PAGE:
Start Date

8-5-2013 12:30 PM

End Date

8-5-2013 1:30 PM

Document Type

Event

Description

Non-small cell lung carcinoma (NSCLC) is responsible for nearly 85% of lung cancer, and early diagnosis and treatment of lung cancer can circumvent possible death. We focus on glyconanoparticles with a magnetic or a fluorescent core that act as multivalent glyco-scaffold to study cell surface interaction and internalization. The glyconanoparticles were synthesized by conjugating various carbohydrates on magnetic nanoparticles and fluorescent silica nanoparticles by a photocoupling technique developed in our laboratory. The size of nanoparticles used varies from 6 nm to 60 nm. The resulting glyconanoparticles were treated with human adenocarcinoma non-small lung epithelial cells (A549) and the primary small airway epithelial cells (PCS-301-010). The cellular uptake was studied and quantified by confocal fluorescence microscopy, flow cytometry, thin section TEM, and prussian blue staining. We found that the extent of cellular uptake was dependent on the type of carbohydrate ligands and the nature of the nanoparticles used. Experiments were conducted to investigate the mechanism of the uptake, and results will be discussed.

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Creative Commons Attribution-Noncommercial-Share Alike 3.0 License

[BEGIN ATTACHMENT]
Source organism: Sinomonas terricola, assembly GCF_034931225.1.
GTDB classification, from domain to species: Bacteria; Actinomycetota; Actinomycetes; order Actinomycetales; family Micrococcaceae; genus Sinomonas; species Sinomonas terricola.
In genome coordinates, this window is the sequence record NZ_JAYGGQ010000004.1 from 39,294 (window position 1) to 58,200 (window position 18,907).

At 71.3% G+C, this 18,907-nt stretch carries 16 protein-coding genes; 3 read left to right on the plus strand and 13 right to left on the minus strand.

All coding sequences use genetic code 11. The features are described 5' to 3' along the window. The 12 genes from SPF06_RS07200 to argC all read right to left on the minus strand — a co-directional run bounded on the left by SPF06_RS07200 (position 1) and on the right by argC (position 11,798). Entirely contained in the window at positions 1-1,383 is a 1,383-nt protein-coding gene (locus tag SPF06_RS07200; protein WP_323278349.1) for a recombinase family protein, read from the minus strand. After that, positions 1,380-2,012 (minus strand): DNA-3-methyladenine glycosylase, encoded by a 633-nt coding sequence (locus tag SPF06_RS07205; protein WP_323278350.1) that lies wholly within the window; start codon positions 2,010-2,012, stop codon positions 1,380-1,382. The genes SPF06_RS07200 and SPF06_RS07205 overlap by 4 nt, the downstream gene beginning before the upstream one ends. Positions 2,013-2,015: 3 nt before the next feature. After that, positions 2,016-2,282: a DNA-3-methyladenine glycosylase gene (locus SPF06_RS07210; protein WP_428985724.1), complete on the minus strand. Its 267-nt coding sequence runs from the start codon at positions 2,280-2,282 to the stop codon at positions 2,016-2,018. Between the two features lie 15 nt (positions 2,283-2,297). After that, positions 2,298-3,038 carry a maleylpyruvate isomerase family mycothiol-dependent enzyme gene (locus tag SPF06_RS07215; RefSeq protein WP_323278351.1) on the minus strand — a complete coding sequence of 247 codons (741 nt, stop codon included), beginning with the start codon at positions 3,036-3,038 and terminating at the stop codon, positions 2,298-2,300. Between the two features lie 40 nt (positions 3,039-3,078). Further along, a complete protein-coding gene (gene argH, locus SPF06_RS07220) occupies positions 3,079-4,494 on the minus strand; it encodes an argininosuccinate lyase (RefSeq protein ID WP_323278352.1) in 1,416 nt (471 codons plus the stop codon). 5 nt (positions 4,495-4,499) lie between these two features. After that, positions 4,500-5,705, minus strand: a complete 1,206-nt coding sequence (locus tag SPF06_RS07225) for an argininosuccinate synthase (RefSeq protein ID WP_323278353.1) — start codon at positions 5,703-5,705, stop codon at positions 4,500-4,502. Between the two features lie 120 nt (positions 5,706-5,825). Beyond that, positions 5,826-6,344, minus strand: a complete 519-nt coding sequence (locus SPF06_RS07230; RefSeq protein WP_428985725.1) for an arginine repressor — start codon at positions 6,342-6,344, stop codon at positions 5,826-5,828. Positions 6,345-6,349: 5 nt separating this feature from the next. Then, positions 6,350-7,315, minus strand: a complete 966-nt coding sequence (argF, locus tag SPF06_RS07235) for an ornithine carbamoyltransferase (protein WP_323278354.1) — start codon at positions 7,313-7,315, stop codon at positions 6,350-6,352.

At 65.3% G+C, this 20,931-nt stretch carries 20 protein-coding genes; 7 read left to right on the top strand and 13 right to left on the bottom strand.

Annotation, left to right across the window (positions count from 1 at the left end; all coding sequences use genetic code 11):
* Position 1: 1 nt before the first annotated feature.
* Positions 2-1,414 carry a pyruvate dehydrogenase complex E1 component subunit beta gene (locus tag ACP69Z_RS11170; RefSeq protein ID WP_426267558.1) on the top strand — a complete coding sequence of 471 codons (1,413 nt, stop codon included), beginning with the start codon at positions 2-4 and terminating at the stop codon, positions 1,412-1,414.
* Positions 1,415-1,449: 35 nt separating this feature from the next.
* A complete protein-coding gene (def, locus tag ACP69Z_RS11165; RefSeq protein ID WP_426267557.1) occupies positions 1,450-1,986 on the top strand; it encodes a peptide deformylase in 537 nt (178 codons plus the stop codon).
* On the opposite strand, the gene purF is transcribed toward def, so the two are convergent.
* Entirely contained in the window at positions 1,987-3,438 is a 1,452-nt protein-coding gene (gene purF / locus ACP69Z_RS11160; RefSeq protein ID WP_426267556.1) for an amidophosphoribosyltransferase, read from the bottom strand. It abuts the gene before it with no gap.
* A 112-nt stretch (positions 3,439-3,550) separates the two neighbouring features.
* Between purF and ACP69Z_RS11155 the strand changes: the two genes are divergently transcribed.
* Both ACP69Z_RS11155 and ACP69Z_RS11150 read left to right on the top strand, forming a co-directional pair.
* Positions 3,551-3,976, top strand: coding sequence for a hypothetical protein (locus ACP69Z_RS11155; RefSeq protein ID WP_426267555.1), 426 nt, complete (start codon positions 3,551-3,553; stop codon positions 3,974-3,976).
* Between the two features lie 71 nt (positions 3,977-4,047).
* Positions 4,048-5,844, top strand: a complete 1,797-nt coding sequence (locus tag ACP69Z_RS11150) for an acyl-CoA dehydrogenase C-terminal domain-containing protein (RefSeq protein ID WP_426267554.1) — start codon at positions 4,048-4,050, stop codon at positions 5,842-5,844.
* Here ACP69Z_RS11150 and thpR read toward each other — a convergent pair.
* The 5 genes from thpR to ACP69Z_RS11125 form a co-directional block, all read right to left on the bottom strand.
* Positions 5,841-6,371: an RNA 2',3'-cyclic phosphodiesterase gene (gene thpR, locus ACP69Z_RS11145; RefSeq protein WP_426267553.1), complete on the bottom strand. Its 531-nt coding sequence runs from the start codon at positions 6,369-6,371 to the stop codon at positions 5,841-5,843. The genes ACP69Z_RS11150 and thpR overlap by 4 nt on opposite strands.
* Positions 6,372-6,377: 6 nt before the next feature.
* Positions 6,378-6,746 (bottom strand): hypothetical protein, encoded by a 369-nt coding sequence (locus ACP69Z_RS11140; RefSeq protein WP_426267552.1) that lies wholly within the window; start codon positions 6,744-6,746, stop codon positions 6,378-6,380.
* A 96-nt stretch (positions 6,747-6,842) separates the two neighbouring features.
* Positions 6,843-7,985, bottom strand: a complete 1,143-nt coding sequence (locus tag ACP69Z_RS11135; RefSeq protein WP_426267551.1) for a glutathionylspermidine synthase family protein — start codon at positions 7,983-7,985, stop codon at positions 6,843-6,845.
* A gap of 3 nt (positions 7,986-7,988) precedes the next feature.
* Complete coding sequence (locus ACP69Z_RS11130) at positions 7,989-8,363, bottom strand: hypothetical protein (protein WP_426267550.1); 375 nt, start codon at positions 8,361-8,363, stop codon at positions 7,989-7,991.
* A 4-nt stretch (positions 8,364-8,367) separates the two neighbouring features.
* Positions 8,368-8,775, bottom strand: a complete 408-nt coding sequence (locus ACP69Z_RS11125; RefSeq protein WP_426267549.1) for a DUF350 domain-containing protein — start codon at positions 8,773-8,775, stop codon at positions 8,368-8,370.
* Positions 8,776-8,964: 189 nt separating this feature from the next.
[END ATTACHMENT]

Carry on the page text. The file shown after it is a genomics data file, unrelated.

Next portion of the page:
This work is licensed under a Creative Commons Attribution-Noncommercial-Share Alike 3.0 License.

 
May 8th, 12:30 PM May 8th, 1:30 PM

Glyconanoparticle Uptake Profile in Lung Carcinoma Cells

Non-small cell lung carcinoma (NSCLC) is responsible for nearly 85% of lung cancer, and early diagnosis and treatment of lung cancer can circumvent possible death. We focus on glyconanoparticles with a magnetic or a fluorescent core that act as multivalent glyco-scaffold to study cell surface interaction and internalization. The glyconanoparticles were synthesized by conjugating various carbohydrates on magnetic nanoparticles and fluorescent silica nanoparticles by a photocoupling technique developed in our laboratory. The size of nanoparticles used varies from 6 nm to 60 nm. The resulting glyconanoparticles were treated with human adenocarcinoma non-small lung epithelial cells (A549) and the primary small airway epithelial cells (PCS-301-010). The cellular uptake was studied and quantified by confocal fluorescence microscopy, flow cytometry, thin section TEM, and prussian blue staining. We found that the extent of cellular uptake was dependent on the type of carbohydrate ligands and the nature of the nanoparticles used. Experiments were conducted to investigate the mechanism of the uptake, and results will be discussed.

 

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